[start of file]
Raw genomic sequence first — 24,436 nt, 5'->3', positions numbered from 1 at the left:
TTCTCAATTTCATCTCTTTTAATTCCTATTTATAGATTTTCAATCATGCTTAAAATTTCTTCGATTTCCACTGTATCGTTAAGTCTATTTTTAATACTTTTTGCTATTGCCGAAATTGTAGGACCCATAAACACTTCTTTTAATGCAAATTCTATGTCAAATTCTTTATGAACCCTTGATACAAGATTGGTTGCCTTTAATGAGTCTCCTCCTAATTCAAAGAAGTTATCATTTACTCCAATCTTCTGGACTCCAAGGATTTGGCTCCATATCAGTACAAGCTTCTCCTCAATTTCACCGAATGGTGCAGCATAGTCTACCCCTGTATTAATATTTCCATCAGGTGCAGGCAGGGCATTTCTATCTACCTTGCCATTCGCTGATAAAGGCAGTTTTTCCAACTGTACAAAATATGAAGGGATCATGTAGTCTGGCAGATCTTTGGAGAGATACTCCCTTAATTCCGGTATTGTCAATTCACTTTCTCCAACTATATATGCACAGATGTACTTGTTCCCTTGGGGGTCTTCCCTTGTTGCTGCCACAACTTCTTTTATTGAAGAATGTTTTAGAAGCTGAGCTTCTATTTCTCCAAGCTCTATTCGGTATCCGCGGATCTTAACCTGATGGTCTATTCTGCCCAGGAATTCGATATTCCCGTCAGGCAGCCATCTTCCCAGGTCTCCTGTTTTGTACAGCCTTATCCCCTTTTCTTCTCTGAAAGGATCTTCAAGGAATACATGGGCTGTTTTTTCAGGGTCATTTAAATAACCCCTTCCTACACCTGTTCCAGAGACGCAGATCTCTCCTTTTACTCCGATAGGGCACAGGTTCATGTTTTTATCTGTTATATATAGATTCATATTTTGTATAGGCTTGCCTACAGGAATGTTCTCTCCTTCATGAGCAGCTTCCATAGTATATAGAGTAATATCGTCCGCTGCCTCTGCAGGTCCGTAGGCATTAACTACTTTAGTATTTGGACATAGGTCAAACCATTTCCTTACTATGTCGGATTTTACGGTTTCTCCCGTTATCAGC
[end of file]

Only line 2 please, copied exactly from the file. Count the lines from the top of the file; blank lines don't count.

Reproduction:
TTCTCAATTTCATCTCTTTTAATTCCTATTTATAGATTTTCAATCATGCTTAAAATTTCTTCGATTTCCACTGTATCGTTAAGTCTATTTTTAATACTTTTTGCTATTGCCGAAATTGTAGGACCCATAAACACTTCTTTTAATGCAAATTCTATGTCAAATTCTTTATGAACCCTTGATACAAGATTGGTTGCCTTTAATGAGTCTCCTCCTAATTCAAAGAAGTTATCATTTACTCCAATCTTCTGGACTCCAAGGATTTGGCTCCATATCAGTACAAGCTTCTCCTCAATTTCACCGAATGGTGCAGCATAGTCTACCCCTGTATTAATATTTCCATCAGGTGCAGGCAGGGCATTTCTATCTACCTTGCCATTCGCTGATAAAGGCAGTTTTTCCAACTGTACAAAATATGAAGGGATCATGTAGTCTGGCAGATCTTTGGAGAGATACTCCCTTAATTCCGGTATTGTCAATTCACTTTCTCCAACTATATATGCACAGATGTACTTGTTCCCTTGGGGGTCTTCCCTTGTTGCTGCCACAACTTCTTTTATTGAAGAATGTTTTAGAAGCTGAGCTTCTATTTCTCCAAGCTCTATTCGGTATCCGCGGATCTTAACCTGATGGTCTATTCTGCCCAGGAATTCGATATTCCCGTCAGGCAGCCATCTTCCCAGGTCTCCTGTTTTGTACAGCCTTATCCCCTTTTCTTCTCTGAAAGGATCTTCAAGGAATACATGGGCTGTTTTTTCAGGGTCATTTAAATAACCCCTTCCTACACCTGTTCCAGAGACGCAGATCTCTCCTTTTACTCCGATAGGGCACAGGTTCATGTTTTTATCTGTTATATATAGATTCATATTTTGTATAGGCTTGCCTACAGGAATGTTCTCTCCTTCATGAGCAGCTTCCATAGTATATAGAGTAATATCGTCCGCTGCCTCTGCAGGTCCGTAGGCATTAACTACTTTAGTATTTGGACATAGGTCAAACCATTTCCTTACTATGTCGGATTTTACGGTTTCTCCCGTTATCAGC